Production of three very important cars has begun, which will turn the car world on its head. Less than 1800 units will be built in total, but the fact that they are being built at all marks a breakthrough in the development of the motor car.
McLaren, Ferrari and Porsche are each in the process of launching their latest “halo” product – the ultra-exotic, million dollar dream machines that will be seen more often on computer screens and bedroom posters than on the road. All three models can claim to be among the world’s fastest production cars, yet all three can also claim to be the most environmentally responsible models in each company’s repertoire.
For example, Porsche’s 918 claims lower CO2 emissions than the average family car. Emitting just 72g/km, it can be owned tax-free in the UK, yet it is, to date, the fastest production car ever to lap Germany’s notorious Nurburgring race-track, where all the best performance cars are tested and honed.
Closer to home, the McLaren P1, constructed in Surrey, sets out to offer the best possible driving experience without compromising either comfort or performance. Borrowing from their Formula 1 stable-mates, McLaren Automotive have used hybrid technology to make the driving experience more exhilarating than ever.
Using a high density battery pack, powering a single electric motor, the P1 has over 170bhp on tap, before the engine has even started (that’s about the same power as a sporty Audi A3 Hatchback). This means that one of the world’s most extreme super cars can dawdle around town almost silently, and with absolutely no emissions coming from its enormous exhaust pipe.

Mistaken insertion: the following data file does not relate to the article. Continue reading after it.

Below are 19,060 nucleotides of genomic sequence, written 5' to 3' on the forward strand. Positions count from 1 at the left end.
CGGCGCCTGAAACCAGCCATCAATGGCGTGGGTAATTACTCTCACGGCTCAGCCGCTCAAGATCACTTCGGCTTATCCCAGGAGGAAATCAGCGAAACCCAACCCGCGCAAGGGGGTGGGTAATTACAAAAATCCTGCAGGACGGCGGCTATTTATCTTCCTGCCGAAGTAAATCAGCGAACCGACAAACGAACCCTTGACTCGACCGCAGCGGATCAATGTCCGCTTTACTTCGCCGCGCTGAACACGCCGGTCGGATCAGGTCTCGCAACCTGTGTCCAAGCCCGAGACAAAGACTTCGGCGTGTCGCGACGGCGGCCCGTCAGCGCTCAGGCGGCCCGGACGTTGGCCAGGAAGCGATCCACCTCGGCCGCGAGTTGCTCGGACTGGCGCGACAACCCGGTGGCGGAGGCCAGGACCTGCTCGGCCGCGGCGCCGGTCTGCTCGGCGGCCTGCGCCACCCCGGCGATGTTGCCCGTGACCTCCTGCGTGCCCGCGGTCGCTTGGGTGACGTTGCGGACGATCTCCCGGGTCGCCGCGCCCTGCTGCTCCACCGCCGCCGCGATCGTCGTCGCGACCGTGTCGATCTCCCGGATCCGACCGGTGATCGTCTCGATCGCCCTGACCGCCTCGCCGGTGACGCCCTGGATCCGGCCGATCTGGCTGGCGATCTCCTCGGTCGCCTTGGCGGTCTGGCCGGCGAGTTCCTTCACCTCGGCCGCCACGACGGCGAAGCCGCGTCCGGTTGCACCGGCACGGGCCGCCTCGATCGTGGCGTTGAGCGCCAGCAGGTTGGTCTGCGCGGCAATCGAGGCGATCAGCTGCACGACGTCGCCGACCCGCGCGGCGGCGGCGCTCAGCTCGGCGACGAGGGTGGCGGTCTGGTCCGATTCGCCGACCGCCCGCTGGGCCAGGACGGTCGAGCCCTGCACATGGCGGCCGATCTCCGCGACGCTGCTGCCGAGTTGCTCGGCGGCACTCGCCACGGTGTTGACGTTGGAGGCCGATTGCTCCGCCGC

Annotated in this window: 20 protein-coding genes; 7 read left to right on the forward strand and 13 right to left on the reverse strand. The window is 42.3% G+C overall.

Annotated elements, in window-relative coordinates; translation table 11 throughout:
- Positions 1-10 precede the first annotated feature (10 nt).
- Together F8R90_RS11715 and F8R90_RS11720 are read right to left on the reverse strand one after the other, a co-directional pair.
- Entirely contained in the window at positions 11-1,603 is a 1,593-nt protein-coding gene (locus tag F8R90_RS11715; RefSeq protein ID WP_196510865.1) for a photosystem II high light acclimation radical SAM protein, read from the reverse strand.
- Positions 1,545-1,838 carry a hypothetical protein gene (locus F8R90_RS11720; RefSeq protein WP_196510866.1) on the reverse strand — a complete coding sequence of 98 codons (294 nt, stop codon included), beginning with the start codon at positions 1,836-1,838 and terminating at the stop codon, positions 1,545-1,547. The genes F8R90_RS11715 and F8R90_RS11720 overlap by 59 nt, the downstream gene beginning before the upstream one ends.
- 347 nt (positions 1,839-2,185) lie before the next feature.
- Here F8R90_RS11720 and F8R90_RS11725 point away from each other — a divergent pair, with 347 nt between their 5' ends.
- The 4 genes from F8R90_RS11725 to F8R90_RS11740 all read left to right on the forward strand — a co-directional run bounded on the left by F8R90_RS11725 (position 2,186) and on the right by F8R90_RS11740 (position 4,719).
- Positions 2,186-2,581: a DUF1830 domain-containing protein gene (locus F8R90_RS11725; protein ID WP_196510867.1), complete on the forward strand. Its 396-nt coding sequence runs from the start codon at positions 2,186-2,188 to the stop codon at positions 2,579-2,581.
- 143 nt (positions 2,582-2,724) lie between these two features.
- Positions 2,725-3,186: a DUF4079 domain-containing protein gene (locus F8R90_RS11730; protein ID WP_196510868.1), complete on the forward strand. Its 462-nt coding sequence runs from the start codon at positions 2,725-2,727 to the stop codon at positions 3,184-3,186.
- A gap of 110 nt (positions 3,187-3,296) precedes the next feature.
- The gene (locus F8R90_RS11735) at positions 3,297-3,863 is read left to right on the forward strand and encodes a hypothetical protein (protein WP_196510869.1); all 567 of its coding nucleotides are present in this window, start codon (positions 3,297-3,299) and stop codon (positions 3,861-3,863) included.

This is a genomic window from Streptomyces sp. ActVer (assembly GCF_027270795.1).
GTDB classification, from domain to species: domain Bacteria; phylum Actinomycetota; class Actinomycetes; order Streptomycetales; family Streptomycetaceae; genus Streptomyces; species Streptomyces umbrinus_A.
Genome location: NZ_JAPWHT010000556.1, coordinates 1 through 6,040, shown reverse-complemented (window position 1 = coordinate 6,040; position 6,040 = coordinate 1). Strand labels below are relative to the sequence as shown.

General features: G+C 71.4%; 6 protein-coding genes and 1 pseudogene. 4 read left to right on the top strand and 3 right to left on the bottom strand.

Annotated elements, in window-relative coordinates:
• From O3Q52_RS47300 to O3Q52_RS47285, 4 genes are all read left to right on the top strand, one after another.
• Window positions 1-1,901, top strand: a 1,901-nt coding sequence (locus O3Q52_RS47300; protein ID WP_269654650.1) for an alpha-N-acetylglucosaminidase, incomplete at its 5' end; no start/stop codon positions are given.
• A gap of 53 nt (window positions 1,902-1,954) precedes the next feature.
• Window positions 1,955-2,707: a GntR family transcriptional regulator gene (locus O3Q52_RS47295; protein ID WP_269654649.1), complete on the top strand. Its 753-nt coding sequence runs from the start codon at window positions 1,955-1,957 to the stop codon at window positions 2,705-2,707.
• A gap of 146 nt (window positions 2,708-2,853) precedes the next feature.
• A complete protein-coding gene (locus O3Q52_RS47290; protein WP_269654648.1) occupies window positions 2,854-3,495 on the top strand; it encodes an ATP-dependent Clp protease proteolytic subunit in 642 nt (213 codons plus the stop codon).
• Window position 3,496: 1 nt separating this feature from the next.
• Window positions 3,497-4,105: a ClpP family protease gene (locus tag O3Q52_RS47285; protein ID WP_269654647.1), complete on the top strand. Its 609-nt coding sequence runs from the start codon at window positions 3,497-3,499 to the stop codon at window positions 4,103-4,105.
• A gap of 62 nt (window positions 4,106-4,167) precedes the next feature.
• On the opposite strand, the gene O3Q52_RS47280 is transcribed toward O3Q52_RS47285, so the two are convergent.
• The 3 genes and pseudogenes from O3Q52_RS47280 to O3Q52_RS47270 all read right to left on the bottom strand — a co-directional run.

But Formula 1’s most successful racing team hasn’t built an £866,000 super car for grocery shopping. Once the 3.8 Litre V8 engine has been sparked into life, it uses the electric motor to fill in the gaps in performance that are inherent in turbocharged engines. This means the full 903bhp can be accessed more quickly, giving the car unprecedented responses. Like the rival offering from Ferrari (called simply “La Ferrari”), these “eco-friendly” super cars are designed for the race-track, but with real-world usability in mind.
But why is this relevant to the average motorist?
Currently, many of the pure electric cars that are designed for the average motorist are far too expensive to be an attractive proposition. Only the most enthusiastic early adopters will spend £25,000 on a car that should really only cost £15,000. With relatively low sales, the car makers simply can’t make the profit required to re-invest in the research & development to improve the battery technology and make it more affordable. If this trend was allowed to continue, the electric vehicle as a concept would once again peter out and disappear.
However, if around 1800 people are prepared to spend around £1 million to buy the fastest cars in the world, some of that money will go back into the development of the technologies to find ways of improving it. This is how Sat-Nav, air-conditioning, electric windows and all kinds of new technology eventually made it into Joe Average’s car. They were all introduced in high-end cars.
The fact that McLaren, Ferrari and Porsche are all producing rival high-end products, incorporating electric vehicle technology, means that these companies will soon have the resources to develop and improve that technology. In just a few years we will begin to see the fruits of these ventures trickle down to small city runabouts and family cars that will be affordable, and preferable, alternatives to the petrol and diesel powered cars we all drive today.